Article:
A picture book that pairs lines of text narration with intricate two-page illustrations, The Rabbits is narrated by a collective “we” narrator who tells the story from the perspective of Australia’s indigenous marsupial population.
The narrator begins the story by commenting that “the rabbits came many grandparents ago.” The text is paired with an image of curled-up marsupial skeletons sketched in white against an underground cross-section of black earth. Above ground is a giant red snake-like figure. White seagulls fly in the open blue sky, and there is a small black smokestack of an approaching boat in the distance.
The narrator says that the marsupials initially didn’t know what to think when the rabbits arrived. The many rabbits looked somewhat similar to the marsupials, and some were friendly. The illustration shows the marsupials and rabbits meeting on land. The reddish-brown marsupials, who have curly tails and white stripes on their backs, stand across from black rabbits, whose white ears stick straight up. The marsupials carry staff-like sticks while the rabbits are followed by a black wheeled vehicle with puffs of black smoke coming from its exhaust pipe. The landscape features blue peacock-like birds, and impressionistic imagery of colorful flora and rocks.
The narrator says their old people warned them to be careful, because the rabbits wouldn’t “understand the right ways” and that the rabbits only know their own country. The narrator says that more rabbits came. The text accompanies an image of a surreal red landscape dotted with tiny grey rocks casting black shadows. The marsupials sit with curious expressions atop rocks rising from the landscape while the rabbits use scientific instruments to measure and quantify the territory. One rabbit uses a telescope, another lowers a lizard by its tail into a beaker of turquoise liquid, while a third takes notes in a book using a peacock feather pen while holding a turquoise orb that appears to function as a compass. Shown close up, the rabbits wear brown jackets with collars, sleeves, and pants. Their skinny white ears stick straight up or straight back. Their expressions are serious and their eyes glow red as they evaluate their findings.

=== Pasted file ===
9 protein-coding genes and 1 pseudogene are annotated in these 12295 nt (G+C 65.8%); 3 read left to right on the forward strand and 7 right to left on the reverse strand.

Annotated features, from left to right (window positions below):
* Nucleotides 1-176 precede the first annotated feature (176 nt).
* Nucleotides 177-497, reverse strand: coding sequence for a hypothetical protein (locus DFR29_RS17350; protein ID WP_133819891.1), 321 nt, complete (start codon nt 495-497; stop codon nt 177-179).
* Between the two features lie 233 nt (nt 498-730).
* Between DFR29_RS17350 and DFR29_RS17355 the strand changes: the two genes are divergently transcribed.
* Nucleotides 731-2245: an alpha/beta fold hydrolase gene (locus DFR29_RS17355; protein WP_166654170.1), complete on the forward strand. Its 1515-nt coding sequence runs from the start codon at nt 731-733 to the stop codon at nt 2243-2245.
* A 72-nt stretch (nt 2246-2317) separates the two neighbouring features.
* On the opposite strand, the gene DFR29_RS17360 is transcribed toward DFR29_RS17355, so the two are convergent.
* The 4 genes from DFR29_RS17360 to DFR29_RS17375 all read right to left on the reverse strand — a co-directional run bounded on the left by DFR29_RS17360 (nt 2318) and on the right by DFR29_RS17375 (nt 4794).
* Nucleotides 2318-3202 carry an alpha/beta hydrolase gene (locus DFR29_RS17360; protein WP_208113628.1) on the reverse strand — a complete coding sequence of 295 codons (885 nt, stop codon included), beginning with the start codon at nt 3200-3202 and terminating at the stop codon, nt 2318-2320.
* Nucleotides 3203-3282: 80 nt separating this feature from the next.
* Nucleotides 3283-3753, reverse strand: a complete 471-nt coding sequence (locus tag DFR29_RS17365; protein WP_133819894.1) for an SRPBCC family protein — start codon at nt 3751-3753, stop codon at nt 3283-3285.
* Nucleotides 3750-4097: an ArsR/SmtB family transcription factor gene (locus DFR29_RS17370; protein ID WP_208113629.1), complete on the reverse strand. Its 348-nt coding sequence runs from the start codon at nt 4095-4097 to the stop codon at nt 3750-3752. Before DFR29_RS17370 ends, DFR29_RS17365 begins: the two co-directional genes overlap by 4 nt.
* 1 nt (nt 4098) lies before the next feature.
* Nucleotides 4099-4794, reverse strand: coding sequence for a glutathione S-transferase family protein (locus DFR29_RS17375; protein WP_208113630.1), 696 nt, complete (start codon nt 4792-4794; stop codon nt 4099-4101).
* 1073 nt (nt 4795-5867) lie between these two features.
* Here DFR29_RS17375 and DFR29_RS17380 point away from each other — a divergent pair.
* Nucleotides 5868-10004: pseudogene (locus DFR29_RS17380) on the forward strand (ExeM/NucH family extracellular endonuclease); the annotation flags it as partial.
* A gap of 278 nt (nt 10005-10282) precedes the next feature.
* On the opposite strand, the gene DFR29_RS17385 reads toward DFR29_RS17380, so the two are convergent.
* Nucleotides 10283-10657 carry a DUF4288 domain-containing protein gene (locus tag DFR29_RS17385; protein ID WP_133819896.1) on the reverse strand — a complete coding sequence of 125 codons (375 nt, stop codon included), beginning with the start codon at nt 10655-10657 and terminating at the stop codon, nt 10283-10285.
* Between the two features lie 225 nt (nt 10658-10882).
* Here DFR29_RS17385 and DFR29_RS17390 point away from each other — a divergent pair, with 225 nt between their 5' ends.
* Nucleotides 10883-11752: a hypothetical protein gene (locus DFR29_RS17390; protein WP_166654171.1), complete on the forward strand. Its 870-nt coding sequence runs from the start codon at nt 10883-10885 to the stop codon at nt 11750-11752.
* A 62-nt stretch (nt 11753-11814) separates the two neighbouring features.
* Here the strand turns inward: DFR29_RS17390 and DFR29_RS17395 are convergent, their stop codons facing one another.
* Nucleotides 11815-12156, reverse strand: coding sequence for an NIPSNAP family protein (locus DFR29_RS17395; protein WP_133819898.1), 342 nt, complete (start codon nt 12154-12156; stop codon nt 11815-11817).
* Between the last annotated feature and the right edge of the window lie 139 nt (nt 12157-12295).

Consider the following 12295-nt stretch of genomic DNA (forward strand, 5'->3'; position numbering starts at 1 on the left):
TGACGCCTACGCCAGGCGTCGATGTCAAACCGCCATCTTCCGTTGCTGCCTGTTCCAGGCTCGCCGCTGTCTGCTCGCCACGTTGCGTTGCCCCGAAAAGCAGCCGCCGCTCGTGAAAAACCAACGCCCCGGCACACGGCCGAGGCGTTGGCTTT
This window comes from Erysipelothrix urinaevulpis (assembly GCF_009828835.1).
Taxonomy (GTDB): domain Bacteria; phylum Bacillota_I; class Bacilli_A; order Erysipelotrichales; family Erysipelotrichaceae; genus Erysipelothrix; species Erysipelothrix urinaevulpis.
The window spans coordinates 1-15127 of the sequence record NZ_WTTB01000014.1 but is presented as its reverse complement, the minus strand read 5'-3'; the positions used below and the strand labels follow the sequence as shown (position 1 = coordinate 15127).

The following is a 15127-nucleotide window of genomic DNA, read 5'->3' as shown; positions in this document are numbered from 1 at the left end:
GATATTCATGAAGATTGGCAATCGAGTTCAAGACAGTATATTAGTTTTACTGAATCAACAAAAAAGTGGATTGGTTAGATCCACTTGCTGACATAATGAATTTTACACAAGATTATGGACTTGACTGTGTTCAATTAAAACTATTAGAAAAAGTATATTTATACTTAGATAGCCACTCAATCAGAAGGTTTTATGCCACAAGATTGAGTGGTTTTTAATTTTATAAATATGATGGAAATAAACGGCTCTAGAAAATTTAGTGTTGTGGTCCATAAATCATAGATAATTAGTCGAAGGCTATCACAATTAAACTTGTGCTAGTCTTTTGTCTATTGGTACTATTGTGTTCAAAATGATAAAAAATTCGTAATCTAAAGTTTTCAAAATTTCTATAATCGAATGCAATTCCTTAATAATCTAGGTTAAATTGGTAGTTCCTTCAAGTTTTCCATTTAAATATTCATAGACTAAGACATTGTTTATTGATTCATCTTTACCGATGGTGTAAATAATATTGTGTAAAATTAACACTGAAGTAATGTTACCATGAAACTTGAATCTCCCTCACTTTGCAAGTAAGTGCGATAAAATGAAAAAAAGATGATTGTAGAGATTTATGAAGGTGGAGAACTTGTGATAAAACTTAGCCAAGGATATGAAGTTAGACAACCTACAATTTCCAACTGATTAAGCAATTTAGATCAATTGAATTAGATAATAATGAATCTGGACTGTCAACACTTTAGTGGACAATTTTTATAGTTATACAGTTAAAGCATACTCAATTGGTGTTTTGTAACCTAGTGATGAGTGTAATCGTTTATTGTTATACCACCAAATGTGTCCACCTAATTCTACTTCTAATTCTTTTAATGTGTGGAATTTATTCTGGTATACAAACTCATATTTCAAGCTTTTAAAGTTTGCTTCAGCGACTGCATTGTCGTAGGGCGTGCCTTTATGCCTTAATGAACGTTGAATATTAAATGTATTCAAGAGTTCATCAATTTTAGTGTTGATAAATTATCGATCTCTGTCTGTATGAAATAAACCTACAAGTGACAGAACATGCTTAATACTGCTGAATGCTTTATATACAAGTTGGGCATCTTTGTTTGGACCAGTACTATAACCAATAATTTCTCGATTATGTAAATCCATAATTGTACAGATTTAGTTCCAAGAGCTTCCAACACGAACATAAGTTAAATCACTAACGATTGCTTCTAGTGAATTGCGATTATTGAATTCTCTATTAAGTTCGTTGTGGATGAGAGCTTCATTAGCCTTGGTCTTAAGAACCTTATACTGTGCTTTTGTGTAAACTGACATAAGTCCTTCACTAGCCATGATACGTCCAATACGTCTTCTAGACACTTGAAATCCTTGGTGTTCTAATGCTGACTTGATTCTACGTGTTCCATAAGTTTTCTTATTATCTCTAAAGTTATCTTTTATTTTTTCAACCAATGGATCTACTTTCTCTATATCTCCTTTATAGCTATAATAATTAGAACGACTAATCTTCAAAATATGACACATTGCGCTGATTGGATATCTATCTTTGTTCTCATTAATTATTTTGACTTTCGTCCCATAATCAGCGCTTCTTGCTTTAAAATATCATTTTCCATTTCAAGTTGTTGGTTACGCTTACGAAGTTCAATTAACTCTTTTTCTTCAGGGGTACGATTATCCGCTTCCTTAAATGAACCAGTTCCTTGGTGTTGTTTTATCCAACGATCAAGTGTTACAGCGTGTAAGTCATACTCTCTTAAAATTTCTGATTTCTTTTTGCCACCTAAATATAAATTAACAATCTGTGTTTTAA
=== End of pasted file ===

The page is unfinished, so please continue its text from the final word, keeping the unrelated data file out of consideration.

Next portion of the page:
The narrator says that the rabbits came by water. The simple statement is contrasted with a massive and imposing sharp-nosed ship comprising many intricate pieces and an ornate constellation of dozens of white sails. The sky behind the ship is a gradient of turquoise to black; great golden clouds blow the ship toward shore.
In the foreground of the illustration, a group of rabbits march onto the shore with an air of determination and purpose. Their shadows stretch long and black in front of them. These rabbits are ornately clothed in martial uniforms and elaborate hats. Some hold long musket guns while others carry red flags. The flags are emblazoned with a design made up of four two-sided arrows that collectively point in the cardinal directions of north, northeast, east, southeast, south, southwest, west, and northwest.
The narrator says the rabbits didn’t live in the trees as the marsupials did. Instead, the rabbits made their own houses. The marsupials couldn’t understand the way the rabbits talked. The narration is accompanied by a split image: Spread across the top of two pages is an illustration of a group of marsupials sitting meekly along the bough of a tree; this image is contrasted with a picture that takes up eighty percent of the page. It depicts rabbits with black coats and gold-rimmed monocles in the foreground as they gesture at a painting framed in ornate gold.
The gold-framed painting is of the land in the background beyond the frame, only it is full of square white buildings with tiny black windows. The buildings are raised up on curved legs and have narrow ramps leading to a central pathway. The buildings stretch endlessly toward the horizon. The actual landscape behind the painting shows the first two buildings being constructed, and their foundational structures line up perfectly with how they are shown in the painting. The unfinished edges of the buildings are ragged like jigsaw puzzles, and the rabbits constructing them are using pulleys and ropes to raise up jigsaw-shaped pieces to click into place. The blue sky is full of wispy white clouds.